For the birds in Brooklyn

Artist Julie Peppito actually went to town to create a super birdhouse that pays tribute to five American birds.

“Some of their populations are declining and some are not, but I put them all together because if we don’t do anything, they’re really all going to go down and so are we,” Peppito said.

What you need to know

  • “For the Birds” is a new exhibit at the Brooklyn Botanic Garden
  • It contains more than 30 bird houses created by artists, architects and designers
  • The project is part of a larger initiative called The Birdsong Project, curated by acclaimed film and TV music producer Randall Poster
  • A 2019 study estimated that the bird population in North America has declined by 30 percent since 1970

Peppito’s work is one of 33 birdhouses by artists, architects and designers placed around the Brooklyn Botanic Garden, part of an exhibition called “For the Birds.” It grew out of a larger initiative by acclaimed film and television music supervisor Randall Poster, who curated a 20-album set of music and poetry from artists such as Beck, Nick Cave and Elvis Costello called The Birdsong Project, inspired by his experiences. during the pandemic.

“Just a kind of marvel at all the birdlife that had become more visible and oral during the lockdown,” Poster said.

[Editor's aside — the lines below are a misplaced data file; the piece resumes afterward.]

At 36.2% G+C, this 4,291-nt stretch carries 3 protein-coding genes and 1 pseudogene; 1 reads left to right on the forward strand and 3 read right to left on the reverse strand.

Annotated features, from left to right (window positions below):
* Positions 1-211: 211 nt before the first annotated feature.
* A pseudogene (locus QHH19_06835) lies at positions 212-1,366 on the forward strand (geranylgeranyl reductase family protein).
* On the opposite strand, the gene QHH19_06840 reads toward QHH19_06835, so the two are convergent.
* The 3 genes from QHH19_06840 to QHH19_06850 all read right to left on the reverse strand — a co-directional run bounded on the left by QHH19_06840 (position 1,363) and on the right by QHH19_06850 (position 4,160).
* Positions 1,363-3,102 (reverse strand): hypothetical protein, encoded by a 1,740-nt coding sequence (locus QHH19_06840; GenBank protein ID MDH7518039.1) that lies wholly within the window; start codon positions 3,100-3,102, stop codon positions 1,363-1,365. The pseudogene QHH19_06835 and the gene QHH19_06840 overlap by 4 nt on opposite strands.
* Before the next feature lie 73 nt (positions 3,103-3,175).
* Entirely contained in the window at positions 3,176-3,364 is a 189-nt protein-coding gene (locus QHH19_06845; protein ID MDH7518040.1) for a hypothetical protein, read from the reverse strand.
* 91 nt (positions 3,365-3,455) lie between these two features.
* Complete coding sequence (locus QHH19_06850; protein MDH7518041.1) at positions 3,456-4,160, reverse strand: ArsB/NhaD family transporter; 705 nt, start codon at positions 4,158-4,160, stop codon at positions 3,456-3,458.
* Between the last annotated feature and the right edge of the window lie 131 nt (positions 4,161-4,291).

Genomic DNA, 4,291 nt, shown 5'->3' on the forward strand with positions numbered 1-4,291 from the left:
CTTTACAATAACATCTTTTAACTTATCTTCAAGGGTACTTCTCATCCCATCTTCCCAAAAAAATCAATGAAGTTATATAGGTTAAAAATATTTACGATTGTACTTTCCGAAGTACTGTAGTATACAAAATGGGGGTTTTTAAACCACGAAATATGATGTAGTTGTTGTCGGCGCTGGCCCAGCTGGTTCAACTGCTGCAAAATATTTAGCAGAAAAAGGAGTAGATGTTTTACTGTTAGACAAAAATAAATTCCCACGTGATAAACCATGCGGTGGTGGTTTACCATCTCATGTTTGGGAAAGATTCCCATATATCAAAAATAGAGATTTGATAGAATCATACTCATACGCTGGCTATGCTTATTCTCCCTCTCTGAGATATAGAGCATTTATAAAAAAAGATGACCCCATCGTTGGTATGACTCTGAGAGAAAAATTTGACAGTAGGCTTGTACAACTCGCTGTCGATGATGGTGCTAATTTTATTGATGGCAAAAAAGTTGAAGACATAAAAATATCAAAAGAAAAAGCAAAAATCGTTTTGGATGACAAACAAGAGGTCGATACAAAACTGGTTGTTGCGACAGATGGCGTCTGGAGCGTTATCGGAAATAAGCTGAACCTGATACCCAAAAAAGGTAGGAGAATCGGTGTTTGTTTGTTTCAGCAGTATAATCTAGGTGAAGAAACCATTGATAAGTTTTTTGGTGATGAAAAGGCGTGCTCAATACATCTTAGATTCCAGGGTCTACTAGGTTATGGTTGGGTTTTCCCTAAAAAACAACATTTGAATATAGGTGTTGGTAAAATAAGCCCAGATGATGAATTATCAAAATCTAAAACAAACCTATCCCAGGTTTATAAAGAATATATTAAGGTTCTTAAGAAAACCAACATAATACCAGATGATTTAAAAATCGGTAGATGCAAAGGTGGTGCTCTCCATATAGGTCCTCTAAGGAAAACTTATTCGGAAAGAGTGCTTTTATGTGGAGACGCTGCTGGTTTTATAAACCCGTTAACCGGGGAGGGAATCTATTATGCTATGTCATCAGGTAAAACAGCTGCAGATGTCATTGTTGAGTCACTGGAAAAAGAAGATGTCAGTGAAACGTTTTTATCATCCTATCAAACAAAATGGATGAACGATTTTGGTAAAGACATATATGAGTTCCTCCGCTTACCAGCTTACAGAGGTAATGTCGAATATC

“Randall did this for the benefit of the Audubon Society, he said I have a part two, we want to commission artists to make these works of art, but I need a place to display them, and for us it was kind of new brain because Brooklyn Botanic Garden has been sort of an actual bird sanctuary for 110 years because of the amazing habitat we have here,” said Adrian Benedetto, president and CEO of the Brooklyn Botanic Garden.

Visitors can listen to selections from The Birdsong Project in the yard as they tour the birdhouses, which are everywhere, including this whimsical “birdega” that will make you want to order a bacon egg and cheese inside.

“We all loved leaving our practice to just do something really fun,” said artist Olalekan Jeyifous, who also goes by the name Lake.

Kevin Quiles Bonilla’s work is a replica of his grandmother’s house in Puerto Rico. He draws parallels between birds and humans as migratory creatures.

“The wallpaper is a photo of the tiling in my childhood home, so it’s kind of a hybrid of different elements that make up the house for me,” says Quiles Bonilla.

For the Birds can be seen through October 23, along with music, performances and educational programming.

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